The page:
Pré-Universitário Popular da UFFInglês 3
Instructions and Itineraries:
On day three we visit Stratford..
Summary of events:
May 1945: The war in Europe comes to an end.
“Historic present” in narrative and funny stories:
So then the second man asks the first one why he has a banana in his ear and the first one says...
Form:Explanations:Basic contrasts: will x going to x PC
Will is normally know as the predictive future, anddescribes know facts, or what we suppose is true:
I'll be late this evening // The company will make a profit next year
This can also take the form of an assumption:
That'll be Jim at the door
(this means that I suppose it is Jim)
Will is also used to express an immediate decision:
I'll take this one
Be going to describes intentions or plans. At themoments of speaking the plans have already beenmade.
I'm going to wait here until Carol gets back.
Going to is also used to describe an event whosecause is present or evident:
Look at that tree! It is going to fall!!!
Decisions expressed with going to refer to a moredistant point in the future.
PC describes fixed arrangements. A time reference isusually included. Note the strong similarity to the goingto future
. I am having a party next week x I’m going to have a party next week
This describes an event which will be happening at afuture point.
Come around in the morning. I'll be painting in the kitchen
It can also describe events which are going to happenanyway, rather than events which we choose to makehappen
: I won't bother to fix a time to see you, because I'll be calling into the office anyway several times next week.
It can be also used to refer to fixed arrangements andplans:
The band will be performing live in Paris this summer.
Future Perfect- This has both simple and continuous forms, and refers totime which we look back at from a future point:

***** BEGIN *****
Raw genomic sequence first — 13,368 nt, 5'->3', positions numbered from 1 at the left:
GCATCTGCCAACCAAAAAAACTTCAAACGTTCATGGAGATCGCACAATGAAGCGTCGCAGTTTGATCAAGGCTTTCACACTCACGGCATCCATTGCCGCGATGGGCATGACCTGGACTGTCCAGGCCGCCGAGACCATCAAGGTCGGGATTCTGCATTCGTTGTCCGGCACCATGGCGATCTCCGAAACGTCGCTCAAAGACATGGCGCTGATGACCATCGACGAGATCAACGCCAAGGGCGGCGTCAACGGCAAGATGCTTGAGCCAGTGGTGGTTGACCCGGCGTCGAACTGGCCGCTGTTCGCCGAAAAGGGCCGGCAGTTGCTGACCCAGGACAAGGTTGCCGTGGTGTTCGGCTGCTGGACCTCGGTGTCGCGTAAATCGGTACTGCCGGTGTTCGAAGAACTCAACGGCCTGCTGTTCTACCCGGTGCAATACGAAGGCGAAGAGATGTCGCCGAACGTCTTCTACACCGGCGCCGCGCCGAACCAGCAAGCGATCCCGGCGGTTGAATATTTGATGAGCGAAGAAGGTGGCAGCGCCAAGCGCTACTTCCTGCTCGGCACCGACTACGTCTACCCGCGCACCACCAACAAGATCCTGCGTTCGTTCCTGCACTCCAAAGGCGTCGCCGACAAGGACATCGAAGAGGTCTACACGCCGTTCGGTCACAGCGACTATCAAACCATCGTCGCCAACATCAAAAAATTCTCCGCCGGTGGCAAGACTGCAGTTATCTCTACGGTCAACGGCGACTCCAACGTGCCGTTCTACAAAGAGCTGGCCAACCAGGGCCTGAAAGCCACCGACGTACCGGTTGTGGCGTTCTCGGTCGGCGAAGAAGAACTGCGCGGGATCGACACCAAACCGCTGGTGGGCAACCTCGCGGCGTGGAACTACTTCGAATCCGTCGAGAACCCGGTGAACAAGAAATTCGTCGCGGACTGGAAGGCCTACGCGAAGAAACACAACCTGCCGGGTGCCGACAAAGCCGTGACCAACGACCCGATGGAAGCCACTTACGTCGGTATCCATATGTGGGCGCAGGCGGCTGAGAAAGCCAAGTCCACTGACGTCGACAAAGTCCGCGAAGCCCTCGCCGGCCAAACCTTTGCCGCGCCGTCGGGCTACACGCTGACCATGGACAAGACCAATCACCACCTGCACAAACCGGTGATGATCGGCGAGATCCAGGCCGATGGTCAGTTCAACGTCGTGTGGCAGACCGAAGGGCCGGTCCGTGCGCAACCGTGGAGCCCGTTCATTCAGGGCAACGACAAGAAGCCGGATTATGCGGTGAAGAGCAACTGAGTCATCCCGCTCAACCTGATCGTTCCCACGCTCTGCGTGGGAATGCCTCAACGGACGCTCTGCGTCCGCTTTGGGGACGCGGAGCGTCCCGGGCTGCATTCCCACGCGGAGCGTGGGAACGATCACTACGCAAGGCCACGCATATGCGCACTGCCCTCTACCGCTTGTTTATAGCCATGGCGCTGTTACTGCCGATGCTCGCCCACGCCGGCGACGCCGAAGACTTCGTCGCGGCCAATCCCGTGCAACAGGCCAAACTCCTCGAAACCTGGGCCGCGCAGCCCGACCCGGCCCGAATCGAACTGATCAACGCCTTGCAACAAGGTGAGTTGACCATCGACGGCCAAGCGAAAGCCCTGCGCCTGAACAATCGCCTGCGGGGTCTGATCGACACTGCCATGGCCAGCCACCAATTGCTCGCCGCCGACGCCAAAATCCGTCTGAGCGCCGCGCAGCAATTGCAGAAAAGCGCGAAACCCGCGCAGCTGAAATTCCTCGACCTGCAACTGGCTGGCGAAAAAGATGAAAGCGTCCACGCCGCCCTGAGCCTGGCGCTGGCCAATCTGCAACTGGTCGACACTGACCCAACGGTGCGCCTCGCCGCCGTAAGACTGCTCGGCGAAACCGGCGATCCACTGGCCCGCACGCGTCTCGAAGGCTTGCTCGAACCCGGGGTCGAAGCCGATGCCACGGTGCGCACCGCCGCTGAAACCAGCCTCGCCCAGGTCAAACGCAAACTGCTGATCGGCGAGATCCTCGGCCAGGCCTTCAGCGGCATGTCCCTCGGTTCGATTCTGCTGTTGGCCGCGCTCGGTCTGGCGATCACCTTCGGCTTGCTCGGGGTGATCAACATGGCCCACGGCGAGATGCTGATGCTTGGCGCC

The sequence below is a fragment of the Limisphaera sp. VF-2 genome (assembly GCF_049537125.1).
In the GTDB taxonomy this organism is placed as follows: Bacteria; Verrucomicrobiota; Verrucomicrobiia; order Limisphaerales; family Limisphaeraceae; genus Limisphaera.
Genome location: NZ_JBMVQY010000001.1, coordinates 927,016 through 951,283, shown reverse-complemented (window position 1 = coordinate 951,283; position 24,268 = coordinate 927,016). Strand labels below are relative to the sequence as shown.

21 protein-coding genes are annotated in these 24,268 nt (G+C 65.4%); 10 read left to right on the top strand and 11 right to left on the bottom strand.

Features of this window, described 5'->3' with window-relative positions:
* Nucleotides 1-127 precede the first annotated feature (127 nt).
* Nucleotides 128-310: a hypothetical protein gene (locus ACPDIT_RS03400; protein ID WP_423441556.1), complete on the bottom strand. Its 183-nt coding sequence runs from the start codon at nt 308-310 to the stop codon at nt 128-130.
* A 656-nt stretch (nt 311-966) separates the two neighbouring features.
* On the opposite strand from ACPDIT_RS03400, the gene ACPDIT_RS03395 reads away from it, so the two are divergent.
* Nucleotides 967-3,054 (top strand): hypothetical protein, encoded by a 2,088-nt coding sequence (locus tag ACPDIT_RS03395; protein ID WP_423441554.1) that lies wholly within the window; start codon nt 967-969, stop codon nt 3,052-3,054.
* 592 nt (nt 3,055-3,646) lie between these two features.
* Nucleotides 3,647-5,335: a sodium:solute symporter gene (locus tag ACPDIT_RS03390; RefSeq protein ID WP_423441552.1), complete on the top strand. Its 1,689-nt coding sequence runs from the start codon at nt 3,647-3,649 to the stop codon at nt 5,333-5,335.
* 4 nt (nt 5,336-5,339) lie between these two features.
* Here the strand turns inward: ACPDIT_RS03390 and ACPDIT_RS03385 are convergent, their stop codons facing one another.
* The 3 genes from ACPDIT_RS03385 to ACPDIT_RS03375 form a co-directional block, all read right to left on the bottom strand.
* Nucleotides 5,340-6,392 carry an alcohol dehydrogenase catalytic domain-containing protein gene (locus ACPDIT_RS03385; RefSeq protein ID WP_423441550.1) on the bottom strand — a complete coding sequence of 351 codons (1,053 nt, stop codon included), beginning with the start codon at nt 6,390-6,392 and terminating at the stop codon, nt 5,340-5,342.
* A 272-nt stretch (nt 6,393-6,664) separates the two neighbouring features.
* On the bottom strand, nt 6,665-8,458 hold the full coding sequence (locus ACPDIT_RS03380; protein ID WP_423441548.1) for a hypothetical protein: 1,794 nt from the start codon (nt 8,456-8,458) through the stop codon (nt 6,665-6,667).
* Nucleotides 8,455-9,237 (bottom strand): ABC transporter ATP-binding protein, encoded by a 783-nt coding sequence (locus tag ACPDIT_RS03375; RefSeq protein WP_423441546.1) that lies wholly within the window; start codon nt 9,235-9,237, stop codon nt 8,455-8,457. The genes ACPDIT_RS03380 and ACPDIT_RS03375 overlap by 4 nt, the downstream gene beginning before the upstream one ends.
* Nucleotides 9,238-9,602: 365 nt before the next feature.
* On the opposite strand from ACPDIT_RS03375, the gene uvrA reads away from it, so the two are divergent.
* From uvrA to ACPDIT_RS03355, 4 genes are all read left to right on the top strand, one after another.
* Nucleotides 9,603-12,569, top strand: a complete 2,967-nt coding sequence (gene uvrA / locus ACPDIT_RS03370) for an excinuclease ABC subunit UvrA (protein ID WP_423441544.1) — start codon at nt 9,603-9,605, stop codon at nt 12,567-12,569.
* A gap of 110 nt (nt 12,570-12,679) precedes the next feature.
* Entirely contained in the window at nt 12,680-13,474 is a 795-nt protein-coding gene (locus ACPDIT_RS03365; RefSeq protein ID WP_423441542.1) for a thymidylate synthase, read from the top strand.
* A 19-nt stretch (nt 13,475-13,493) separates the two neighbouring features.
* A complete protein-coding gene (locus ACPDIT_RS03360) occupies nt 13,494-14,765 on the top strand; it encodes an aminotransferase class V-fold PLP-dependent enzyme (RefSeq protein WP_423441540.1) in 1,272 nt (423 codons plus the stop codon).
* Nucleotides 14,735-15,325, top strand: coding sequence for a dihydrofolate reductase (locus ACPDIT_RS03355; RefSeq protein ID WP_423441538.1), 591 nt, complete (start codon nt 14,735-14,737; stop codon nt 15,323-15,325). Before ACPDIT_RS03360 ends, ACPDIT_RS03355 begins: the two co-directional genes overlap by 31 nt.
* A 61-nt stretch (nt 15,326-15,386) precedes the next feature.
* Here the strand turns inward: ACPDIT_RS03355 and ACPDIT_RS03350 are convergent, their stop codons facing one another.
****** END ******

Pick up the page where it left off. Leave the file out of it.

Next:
In two years I'll have finished the book. // By the end of the month I'll have been working for this firm for a year.
FORMExplanations:- Past Simple generally refers toCompleted actions
: I got up, switched off the radio, and sat down again.
Everyday I went to the park
In those days, I didn’t like reading.
- Past Continuous (progressive) generally refers toActions in progress (often interrupted by events):
I was drinking my coffee at the time. // While I was opening the letter, the phone rang.
Background description in narrative
: Most people were working at their desks, but Jane was staring out of the window and pretending to write something at the same time.
The car was getting worse all the time
When Jane was at school, she was always losing things.
- We use the past perfect when we are already talkingabout the past, and we want to go back to an earlier pasttime (“double past”):
By the time I got to the station, the train had left
.- Polite forms:
I was wondering if you want to come to the cinema.
- Used toUsed to often contrasts with the present.
I used to go swimming a lot
(but I don’t now)There is no present time reference possible.
Explanations- Should: is most commonly used to makerecommendations or give advice. It can also be used toexpress obligation as well as expectation.
When you go to Berlin, you
visit the palaces in Potsdam.
focus more on your family and less on work.
be in the office by 7:00 AM.
By now, they
already be in Dubai.
- Must: is most commonly used to express certainty. It canalso be used to express necessity or strongrecommendation. "Must not" can be used to prohibitactions, but this sounds very severe; speakers prefer touse softer modal verbs such as "should not" or "ought not"to dissuade rather than prohibit.
be the right address!